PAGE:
The American Cultures Center's Book Series presents Rickey Vincent's Party Music The Inside Story of the Black Panthers' Band and How Black Power Transformed Soul Music
Featuring Professor Waldo Martin and Pastor Sataru Ned
About the book: Vincent's new book is Party Music: The Inside Story of the Black Panthers' Band and How Black Power Transformed Soul Music (Lawrence Hill 2013). Party Music is both social movement analysis and radical music history. Party Music tells the story of The Lumpen, the short lived R&B band comprised of rank-and-file members of the Black Panther Party in 1970. The interaction of soul music aesthetics and black power politics is illustrated vividly through first hand narratives of members of the group.
Dr. Vincent is teaching an innovative summer session course at UC Berkeley in 2015 based on Party Music, titled "The Black Panther Party and Popular Culture."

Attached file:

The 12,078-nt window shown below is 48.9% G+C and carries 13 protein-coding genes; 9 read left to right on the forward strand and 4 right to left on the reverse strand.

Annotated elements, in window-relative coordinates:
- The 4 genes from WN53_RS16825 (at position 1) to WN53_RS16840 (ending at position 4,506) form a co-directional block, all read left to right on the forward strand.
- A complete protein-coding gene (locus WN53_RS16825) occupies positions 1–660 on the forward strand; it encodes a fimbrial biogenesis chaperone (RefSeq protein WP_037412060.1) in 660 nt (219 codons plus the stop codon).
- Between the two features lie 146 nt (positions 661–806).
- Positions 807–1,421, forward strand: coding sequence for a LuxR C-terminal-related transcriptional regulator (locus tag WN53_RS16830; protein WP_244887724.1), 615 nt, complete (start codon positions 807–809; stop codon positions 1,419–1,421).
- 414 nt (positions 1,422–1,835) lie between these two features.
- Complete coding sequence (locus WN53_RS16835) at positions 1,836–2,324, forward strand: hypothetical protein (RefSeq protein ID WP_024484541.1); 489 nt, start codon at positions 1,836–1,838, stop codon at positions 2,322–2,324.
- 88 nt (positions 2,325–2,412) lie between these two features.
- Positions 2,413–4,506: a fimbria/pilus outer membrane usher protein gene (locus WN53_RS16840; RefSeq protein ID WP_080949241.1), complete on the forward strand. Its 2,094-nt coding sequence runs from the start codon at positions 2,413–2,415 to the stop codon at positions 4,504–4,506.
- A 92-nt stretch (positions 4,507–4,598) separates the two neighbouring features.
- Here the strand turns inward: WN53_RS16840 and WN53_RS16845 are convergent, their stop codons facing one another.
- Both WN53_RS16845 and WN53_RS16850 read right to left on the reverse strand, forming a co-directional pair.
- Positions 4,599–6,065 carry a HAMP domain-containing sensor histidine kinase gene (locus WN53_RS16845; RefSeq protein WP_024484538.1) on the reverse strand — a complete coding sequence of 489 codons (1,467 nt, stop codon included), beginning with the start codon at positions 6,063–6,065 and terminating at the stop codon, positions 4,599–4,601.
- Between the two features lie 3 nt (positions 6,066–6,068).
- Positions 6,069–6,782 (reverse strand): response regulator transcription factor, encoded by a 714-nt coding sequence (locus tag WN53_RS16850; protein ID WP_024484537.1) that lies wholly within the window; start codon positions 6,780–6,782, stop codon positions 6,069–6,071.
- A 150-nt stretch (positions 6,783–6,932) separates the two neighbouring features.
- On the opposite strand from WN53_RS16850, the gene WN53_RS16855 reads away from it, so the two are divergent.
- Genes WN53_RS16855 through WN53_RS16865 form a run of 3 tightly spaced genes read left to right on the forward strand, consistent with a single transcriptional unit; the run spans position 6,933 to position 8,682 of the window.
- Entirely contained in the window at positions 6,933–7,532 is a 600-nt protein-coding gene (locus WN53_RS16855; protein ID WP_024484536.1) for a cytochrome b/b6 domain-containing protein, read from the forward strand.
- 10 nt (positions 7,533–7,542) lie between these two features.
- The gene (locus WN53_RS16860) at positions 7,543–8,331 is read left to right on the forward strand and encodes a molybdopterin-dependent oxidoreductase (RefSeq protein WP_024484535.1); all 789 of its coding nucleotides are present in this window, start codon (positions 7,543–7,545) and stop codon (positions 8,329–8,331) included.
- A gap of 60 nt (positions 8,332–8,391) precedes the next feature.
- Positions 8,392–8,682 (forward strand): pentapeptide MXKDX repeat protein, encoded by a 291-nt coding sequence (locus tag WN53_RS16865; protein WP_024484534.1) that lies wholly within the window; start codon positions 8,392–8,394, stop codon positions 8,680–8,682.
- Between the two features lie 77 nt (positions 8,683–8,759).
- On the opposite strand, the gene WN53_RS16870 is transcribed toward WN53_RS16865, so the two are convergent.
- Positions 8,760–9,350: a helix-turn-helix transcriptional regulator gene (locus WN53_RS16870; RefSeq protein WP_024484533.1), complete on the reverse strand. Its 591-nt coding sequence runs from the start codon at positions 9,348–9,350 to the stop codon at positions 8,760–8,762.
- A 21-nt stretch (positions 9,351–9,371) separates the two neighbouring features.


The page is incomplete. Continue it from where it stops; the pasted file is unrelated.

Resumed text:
About the author: Dr. Rickey Vincent is a Bay Area based scholar, educator, radio host and author. He obtained his Ph.D. in Ethnic Studies at University of California, Berkeley in 2008, and lectures on black music history, Hip Hop and globalization, and African American history and social movements. He is the author of two music history books. The award winning Funk: The Music, the People and the Rhythm Of The One (St. Martin’s Press 1996), and Party Music: The Inside Story of the Black Panthers' Band and How Black Power Transformed Soul Music (Lawrence Hill 2013). He hosts The History of Funk on KPFA radio. www.rickeyvincent.com
About Waldo E. Martin, Jr.: Dr. Martin is the Alexander F. and May T. Morrison Professor of American History and Citizenship at the University of California, Berkeley. His current research and writing interests examine the cultural politics of the modern African American Freedom Struggle. Most recently, with Joshua Bloom, he is the co-author of Black Against Empire: The History and Politics of the Black Panther Party (University of California Press, 2013), which won a 2014 American Book Award. He is also the author of No Coward Soldiers: Black Cultural Politics in Postwar America (Harvard, 2005); Brown v. Board of Education: A Brief History with Documents (Bedford, 1998); and, The Mind of Frederick Douglass (UNC, 1985).